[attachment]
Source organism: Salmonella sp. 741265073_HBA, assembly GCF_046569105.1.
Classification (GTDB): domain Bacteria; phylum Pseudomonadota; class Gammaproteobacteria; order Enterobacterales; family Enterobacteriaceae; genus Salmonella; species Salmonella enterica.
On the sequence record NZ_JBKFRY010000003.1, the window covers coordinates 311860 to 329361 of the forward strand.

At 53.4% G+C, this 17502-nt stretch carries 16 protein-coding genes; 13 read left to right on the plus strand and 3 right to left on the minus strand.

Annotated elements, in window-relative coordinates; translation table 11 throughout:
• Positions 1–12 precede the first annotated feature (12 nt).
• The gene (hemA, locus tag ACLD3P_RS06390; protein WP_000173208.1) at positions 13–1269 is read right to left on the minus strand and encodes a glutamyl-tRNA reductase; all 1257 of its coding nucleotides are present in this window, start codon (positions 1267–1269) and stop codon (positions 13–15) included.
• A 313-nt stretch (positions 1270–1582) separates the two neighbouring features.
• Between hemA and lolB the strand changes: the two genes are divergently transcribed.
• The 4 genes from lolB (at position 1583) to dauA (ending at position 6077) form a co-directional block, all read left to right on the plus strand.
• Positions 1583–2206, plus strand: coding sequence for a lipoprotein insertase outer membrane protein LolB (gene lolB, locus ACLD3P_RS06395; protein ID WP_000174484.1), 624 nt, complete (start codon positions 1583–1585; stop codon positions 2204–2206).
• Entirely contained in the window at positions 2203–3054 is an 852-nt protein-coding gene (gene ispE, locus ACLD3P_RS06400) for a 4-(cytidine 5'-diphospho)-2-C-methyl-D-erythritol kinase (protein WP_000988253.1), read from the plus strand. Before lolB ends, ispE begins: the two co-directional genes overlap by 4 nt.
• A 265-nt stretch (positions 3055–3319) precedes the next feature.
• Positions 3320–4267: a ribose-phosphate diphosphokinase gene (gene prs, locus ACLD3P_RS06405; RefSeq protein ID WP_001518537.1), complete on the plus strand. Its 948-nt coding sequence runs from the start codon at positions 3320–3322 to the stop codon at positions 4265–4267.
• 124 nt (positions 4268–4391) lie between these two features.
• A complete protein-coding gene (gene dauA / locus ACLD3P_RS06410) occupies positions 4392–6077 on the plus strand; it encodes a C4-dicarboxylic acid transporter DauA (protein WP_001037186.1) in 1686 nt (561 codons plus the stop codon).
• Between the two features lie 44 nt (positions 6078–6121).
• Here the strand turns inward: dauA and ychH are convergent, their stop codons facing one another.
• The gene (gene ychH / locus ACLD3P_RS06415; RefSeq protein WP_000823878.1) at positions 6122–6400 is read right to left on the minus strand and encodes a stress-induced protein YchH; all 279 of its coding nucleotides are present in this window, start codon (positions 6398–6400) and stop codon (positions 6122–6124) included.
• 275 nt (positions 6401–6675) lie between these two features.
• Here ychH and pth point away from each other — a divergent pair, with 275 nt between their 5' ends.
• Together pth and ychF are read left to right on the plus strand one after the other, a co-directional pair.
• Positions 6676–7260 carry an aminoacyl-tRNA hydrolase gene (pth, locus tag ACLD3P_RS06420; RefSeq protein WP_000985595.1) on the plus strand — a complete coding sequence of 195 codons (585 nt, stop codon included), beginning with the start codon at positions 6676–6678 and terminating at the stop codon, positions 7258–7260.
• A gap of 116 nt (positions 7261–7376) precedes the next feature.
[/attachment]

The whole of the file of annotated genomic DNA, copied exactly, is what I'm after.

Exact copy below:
Source organism: Salmonella sp. 741265073_HBA, assembly GCF_046569105.1.
Classification (GTDB): domain Bacteria; phylum Pseudomonadota; class Gammaproteobacteria; order Enterobacterales; family Enterobacteriaceae; genus Salmonella; species Salmonella enterica.
On the sequence record NZ_JBKFRY010000003.1, the window covers coordinates 311860 to 329361 of the forward strand.

At 53.4% G+C, this 17502-nt stretch carries 16 protein-coding genes; 13 read left to right on the plus strand and 3 right to left on the minus strand.

Annotated elements, in window-relative coordinates; translation table 11 throughout:
• Positions 1–12 precede the first annotated feature (12 nt).
• The gene (hemA, locus tag ACLD3P_RS06390; protein WP_000173208.1) at positions 13–1269 is read right to left on the minus strand and encodes a glutamyl-tRNA reductase; all 1257 of its coding nucleotides are present in this window, start codon (positions 1267–1269) and stop codon (positions 13–15) included.
• A 313-nt stretch (positions 1270–1582) separates the two neighbouring features.
• Between hemA and lolB the strand changes: the two genes are divergently transcribed.
• The 4 genes from lolB (at position 1583) to dauA (ending at position 6077) form a co-directional block, all read left to right on the plus strand.
• Positions 1583–2206, plus strand: coding sequence for a lipoprotein insertase outer membrane protein LolB (gene lolB, locus ACLD3P_RS06395; protein ID WP_000174484.1), 624 nt, complete (start codon positions 1583–1585; stop codon positions 2204–2206).
• Entirely contained in the window at positions 2203–3054 is an 852-nt protein-coding gene (gene ispE, locus ACLD3P_RS06400) for a 4-(cytidine 5'-diphospho)-2-C-methyl-D-erythritol kinase (protein WP_000988253.1), read from the plus strand. Before lolB ends, ispE begins: the two co-directional genes overlap by 4 nt.
• A 265-nt stretch (positions 3055–3319) precedes the next feature.
• Positions 3320–4267: a ribose-phosphate diphosphokinase gene (gene prs, locus ACLD3P_RS06405; RefSeq protein ID WP_001518537.1), complete on the plus strand. Its 948-nt coding sequence runs from the start codon at positions 3320–3322 to the stop codon at positions 4265–4267.
• 124 nt (positions 4268–4391) lie between these two features.
• A complete protein-coding gene (gene dauA / locus ACLD3P_RS06410) occupies positions 4392–6077 on the plus strand; it encodes a C4-dicarboxylic acid transporter DauA (protein WP_001037186.1) in 1686 nt (561 codons plus the stop codon).
• Between the two features lie 44 nt (positions 6078–6121).
• Here the strand turns inward: dauA and ychH are convergent, their stop codons facing one another.
• The gene (gene ychH / locus ACLD3P_RS06415; RefSeq protein WP_000823878.1) at positions 6122–6400 is read right to left on the minus strand and encodes a stress-induced protein YchH; all 279 of its coding nucleotides are present in this window, start codon (positions 6398–6400) and stop codon (positions 6122–6124) included.
• 275 nt (positions 6401–6675) lie between these two features.
• Here ychH and pth point away from each other — a divergent pair, with 275 nt between their 5' ends.
• Together pth and ychF are read left to right on the plus strand one after the other, a co-directional pair.
• Positions 6676–7260 carry an aminoacyl-tRNA hydrolase gene (pth, locus tag ACLD3P_RS06420; RefSeq protein WP_000985595.1) on the plus strand — a complete coding sequence of 195 codons (585 nt, stop codon included), beginning with the start codon at positions 6676–6678 and terminating at the stop codon, positions 7258–7260.
• A gap of 116 nt (positions 7261–7376) precedes the next feature.